A new report from the Minnesota Housing Partnership (MHP) reveals that there isn't a single county in the state of Minnesota where a full-time minimum wage worker can afford even a modest one-bedroom apartment. In the Twin Cities, it takes 69 hours per week at minimum wage to afford rent for a single bedroom.
Out of Reach Minnesota 2018 explains that the housing crisis disproportionatley impacts jobs like retail sales, food preparation and housekeeping. The report indicates their challenges ahead as the lowest paid and contingent jobs in the economy, like personal care assistants (PCAs) are the fastest growing.
A comprehensive report released Thursday, January 11th by the Republican-controlled Minnesota House Health and Human Services Finance Committecommittee indicates worker shortages in the care industry amid increasing growth and openings. Data compiled in the report shows that “PCA vacancies increased the most of any occupation in Minnesota over the year, by 3,300 openings.” Furthermore, according to data from the State Office of Employment and Economic Development in, for examples Southeast Minnesota counties jobs with the most significant openings are part-time and do not require a college education.
The MHP report tracks the growing gap between wages and rent, not just in urban areas, like the Twin Cities, but across Greater Minnesota.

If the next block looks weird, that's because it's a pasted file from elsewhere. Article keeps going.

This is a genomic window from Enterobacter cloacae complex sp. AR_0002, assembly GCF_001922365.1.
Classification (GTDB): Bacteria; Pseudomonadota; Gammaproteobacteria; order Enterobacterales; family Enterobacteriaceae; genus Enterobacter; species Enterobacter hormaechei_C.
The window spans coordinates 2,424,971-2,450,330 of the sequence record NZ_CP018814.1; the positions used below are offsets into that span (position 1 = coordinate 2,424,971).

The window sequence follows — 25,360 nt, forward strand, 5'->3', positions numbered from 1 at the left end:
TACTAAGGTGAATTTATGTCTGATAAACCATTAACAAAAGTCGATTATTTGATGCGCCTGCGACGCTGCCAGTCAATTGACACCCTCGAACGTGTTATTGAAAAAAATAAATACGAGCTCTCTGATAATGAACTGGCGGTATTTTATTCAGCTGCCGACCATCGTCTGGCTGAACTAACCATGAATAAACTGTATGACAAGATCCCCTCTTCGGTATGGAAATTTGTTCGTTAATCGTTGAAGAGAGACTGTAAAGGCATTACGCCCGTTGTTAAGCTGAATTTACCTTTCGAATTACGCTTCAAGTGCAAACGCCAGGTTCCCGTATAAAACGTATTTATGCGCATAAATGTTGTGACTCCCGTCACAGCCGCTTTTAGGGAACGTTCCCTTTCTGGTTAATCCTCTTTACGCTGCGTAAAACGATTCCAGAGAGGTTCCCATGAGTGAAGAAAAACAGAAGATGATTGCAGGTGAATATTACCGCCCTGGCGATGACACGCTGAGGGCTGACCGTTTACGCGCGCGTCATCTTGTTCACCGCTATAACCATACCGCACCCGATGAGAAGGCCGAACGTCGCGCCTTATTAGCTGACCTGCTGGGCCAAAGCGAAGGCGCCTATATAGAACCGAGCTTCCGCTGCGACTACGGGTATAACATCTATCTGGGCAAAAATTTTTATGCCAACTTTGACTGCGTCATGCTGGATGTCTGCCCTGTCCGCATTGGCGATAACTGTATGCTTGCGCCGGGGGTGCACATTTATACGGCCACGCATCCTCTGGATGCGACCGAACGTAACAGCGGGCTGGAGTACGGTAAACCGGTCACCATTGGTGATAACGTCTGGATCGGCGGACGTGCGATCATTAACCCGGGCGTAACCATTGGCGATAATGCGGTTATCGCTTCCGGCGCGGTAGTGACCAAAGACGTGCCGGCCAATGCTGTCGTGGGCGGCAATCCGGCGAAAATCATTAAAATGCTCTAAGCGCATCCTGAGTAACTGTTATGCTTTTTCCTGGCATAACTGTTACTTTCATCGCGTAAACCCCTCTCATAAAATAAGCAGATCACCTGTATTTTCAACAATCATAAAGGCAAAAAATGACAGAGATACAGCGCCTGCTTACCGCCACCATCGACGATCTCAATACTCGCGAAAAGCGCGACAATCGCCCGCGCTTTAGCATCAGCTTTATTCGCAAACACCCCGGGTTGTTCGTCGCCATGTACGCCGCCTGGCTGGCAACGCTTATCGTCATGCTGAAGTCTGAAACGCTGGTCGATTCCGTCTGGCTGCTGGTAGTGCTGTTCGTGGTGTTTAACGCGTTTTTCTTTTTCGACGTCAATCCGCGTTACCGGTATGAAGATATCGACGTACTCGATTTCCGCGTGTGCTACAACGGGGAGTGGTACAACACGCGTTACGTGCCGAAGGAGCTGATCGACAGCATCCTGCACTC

—Key findings include:
- Minnesota's housing wage — the wage necessary to afford a two-bedroom apartment — has jumped 10 percent over the past decade alone to $18.82 per hour. Meanwhile, median renter income declined 11 percent from 2000 to 2016.
- A full-time minimum wage earner can't afford a one-bedroom apartment in any of Minnesota's 87 counties. Minimum wage earners have to pay $3,228 more than they can afford per year to cover the rent for a one-bedroom apartment and $5,724 more than they can afford for a two-bedroom.
- In nearly half of all counties (47%) the average renter would need to earn at least $10,000 more per year to afford a two-bedroom apartment. While two-bedroom apartments are out of reach in all Minnesota counties, even one-bedroom apartments are out of reach to the average income renter in 41% of counties.
- Over the next decade, the five positions with the most projected job openingsearn median incomes less than $25,000 per year — $5,000 below the income necessary to afford a one-bedroom apartment and $14,000 below the income necessary to afford a two-bedroom apartment.